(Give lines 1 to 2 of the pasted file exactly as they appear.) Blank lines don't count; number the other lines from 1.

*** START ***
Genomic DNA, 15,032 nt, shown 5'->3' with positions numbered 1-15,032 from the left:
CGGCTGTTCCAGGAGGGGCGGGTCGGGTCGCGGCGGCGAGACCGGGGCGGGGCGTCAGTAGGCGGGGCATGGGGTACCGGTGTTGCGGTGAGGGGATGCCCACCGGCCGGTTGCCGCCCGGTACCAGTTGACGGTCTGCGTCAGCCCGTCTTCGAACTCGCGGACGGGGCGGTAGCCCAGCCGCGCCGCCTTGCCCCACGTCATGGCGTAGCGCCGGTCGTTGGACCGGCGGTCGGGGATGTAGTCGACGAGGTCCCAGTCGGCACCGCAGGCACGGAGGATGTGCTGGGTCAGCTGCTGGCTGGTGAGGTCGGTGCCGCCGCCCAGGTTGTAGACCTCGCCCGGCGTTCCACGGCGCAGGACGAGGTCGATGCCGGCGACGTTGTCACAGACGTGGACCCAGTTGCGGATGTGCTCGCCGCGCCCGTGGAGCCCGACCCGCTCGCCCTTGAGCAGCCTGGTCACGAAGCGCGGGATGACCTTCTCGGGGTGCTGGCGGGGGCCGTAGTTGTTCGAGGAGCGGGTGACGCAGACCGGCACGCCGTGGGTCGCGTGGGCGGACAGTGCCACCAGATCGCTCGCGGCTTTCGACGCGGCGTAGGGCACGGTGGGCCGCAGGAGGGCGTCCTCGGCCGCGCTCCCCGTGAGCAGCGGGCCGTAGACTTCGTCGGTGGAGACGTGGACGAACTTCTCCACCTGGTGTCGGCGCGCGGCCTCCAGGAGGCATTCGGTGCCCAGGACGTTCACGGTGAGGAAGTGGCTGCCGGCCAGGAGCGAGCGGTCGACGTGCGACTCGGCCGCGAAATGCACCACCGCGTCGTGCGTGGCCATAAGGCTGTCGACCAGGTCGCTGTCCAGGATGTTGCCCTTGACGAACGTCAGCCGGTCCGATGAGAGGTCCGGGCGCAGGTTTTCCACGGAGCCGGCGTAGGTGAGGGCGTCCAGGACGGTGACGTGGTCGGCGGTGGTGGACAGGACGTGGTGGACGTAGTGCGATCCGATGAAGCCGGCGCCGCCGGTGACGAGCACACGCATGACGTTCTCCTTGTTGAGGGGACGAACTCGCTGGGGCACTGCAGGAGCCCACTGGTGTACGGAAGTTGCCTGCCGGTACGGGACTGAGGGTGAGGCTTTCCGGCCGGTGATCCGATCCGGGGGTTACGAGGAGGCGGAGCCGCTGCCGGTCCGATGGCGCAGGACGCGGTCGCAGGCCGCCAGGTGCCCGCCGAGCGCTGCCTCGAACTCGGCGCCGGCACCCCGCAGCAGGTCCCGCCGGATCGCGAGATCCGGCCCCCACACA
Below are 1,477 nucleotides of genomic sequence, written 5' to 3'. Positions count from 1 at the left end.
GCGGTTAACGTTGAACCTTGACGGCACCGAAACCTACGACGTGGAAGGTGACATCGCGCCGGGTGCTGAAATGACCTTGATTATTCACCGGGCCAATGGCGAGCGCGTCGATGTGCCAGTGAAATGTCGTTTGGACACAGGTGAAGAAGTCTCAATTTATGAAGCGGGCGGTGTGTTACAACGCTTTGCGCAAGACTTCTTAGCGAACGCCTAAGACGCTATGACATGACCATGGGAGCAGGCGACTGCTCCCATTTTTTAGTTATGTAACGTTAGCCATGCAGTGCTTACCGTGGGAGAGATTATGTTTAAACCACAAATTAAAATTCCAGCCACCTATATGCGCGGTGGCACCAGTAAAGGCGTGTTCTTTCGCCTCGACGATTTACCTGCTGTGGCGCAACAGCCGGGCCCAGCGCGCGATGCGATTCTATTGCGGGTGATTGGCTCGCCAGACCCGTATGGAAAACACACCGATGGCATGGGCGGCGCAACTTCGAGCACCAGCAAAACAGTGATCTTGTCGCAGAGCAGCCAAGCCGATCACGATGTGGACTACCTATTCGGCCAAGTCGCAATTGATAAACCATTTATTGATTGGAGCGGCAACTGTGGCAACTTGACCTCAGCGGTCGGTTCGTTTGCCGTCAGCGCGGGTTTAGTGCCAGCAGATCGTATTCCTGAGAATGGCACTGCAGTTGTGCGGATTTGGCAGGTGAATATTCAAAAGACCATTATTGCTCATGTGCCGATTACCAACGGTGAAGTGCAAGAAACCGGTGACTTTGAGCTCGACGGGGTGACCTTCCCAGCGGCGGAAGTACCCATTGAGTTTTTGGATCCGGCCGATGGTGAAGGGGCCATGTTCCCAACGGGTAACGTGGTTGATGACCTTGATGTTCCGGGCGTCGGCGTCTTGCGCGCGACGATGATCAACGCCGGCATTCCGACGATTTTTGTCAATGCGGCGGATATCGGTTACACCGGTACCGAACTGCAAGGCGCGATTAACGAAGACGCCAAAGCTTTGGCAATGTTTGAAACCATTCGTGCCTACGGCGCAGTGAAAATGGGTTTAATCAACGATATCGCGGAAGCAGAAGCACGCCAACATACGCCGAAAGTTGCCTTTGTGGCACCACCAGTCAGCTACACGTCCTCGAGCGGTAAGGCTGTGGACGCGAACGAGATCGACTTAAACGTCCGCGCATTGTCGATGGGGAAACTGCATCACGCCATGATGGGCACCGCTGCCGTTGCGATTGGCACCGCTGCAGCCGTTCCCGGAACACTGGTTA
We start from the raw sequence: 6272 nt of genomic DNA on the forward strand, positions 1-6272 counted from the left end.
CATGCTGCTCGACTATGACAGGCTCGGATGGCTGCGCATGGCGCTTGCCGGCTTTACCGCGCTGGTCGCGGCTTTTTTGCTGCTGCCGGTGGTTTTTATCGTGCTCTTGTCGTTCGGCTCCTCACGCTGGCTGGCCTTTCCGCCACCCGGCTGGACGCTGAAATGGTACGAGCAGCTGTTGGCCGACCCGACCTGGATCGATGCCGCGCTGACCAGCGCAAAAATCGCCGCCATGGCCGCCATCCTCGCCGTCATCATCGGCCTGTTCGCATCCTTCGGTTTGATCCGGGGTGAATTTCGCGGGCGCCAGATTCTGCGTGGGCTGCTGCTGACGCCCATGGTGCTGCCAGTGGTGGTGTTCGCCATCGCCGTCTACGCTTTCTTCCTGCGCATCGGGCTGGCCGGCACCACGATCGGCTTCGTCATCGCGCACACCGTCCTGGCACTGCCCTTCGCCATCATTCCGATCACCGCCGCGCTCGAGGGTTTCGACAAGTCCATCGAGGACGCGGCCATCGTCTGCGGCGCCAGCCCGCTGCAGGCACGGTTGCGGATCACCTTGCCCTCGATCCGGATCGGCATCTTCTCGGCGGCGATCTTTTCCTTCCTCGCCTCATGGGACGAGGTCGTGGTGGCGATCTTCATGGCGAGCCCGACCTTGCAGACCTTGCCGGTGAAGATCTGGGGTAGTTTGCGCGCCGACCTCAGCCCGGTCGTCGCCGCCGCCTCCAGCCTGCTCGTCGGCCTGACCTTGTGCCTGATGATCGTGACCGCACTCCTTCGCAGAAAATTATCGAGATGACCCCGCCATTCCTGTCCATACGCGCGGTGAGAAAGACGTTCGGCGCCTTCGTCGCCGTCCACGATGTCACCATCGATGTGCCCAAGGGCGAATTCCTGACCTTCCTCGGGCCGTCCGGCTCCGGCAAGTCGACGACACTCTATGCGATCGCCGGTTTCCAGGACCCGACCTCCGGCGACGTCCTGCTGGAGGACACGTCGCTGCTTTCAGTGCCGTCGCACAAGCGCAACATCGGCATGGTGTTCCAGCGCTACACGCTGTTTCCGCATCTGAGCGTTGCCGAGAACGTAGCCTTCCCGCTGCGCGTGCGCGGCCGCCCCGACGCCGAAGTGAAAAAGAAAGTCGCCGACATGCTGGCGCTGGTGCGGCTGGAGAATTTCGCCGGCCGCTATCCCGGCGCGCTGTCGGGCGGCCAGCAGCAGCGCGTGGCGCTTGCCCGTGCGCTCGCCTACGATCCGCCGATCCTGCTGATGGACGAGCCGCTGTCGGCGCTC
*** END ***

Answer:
Genomic DNA, 15,032 nt, shown 5'->3' with positions numbered 1-15,032 from the left:
CGGCTGTTCCAGGAGGGGCGGGTCGGGTCGCGGCGGCGAGACCGGGGCGGGGCGTCAGTAGGCGGGGCATGGGGTACCGGTGTTGCGGTGAGGGGATGCCCACCGGCCGGTTGCCGCCCGGTACCAGTTGACGGTCTGCGTCAGCCCGTCTTCGAACTCGCGGACGGGGCGGTAGCCCAGCCGCGCCGCCTTGCCCCACGTCATGGCGTAGCGCCGGTCGTTGGACCGGCGGTCGGGGATGTAGTCGACGAGGTCCCAGTCGGCACCGCAGGCACGGAGGATGTGCTGGGTCAGCTGCTGGCTGGTGAGGTCGGTGCCGCCGCCCAGGTTGTAGACCTCGCCCGGCGTTCCACGGCGCAGGACGAGGTCGATGCCGGCGACGTTGTCACAGACGTGGACCCAGTTGCGGATGTGCTCGCCGCGCCCGTGGAGCCCGACCCGCTCGCCCTTGAGCAGCCTGGTCACGAAGCGCGGGATGACCTTCTCGGGGTGCTGGCGGGGGCCGTAGTTGTTCGAGGAGCGGGTGACGCAGACCGGCACGCCGTGGGTCGCGTGGGCGGACAGTGCCACCAGATCGCTCGCGGCTTTCGACGCGGCGTAGGGCACGGTGGGCCGCAGGAGGGCGTCCTCGGCCGCGCTCCCCGTGAGCAGCGGGCCGTAGACTTCGTCGGTGGAGACGTGGACGAACTTCTCCACCTGGTGTCGGCGCGCGGCCTCCAGGAGGCATTCGGTGCCCAGGACGTTCACGGTGAGGAAGTGGCTGCCGGCCAGGAGCGAGCGGTCGACGTGCGACTCGGCCGCGAAATGCACCACCGCGTCGTGCGTGGCCATAAGGCTGTCGACCAGGTCGCTGTCCAGGATGTTGCCCTTGACGAACGTCAGCCGGTCCGATGAGAGGTCCGGGCGCAGGTTTTCCACGGAGCCGGCGTAGGTGAGGGCGTCCAGGACGGTGACGTGGTCGGCGGTGGTGGACAGGACGTGGTGGACGTAGTGCGATCCGATGAAGCCGGCGCCGCCGGTGACGAGCACACGCATGACGTTCTCCTTGTTGAGGGGACGAACTCGCTGGGGCACTGCAGGAGCCCACTGGTGTACGGAAGTTGCCTGCCGGTACGGGACTGAGGGTGAGGCTTTCCGGCCGGTGATCCGATCCGGGGGTTACGAGGAGGCGGAGCCGCTGCCGGTCCGATGGCGCAGGACGCGGTCGCAGGCCGCCAGGTGCCCGCCGAGCGCTGCCTCGAACTCGGCGCCGGCACCCCGCAGCAGGTCCCGCCGGATCGCGAGATCCGGCCCCCACACA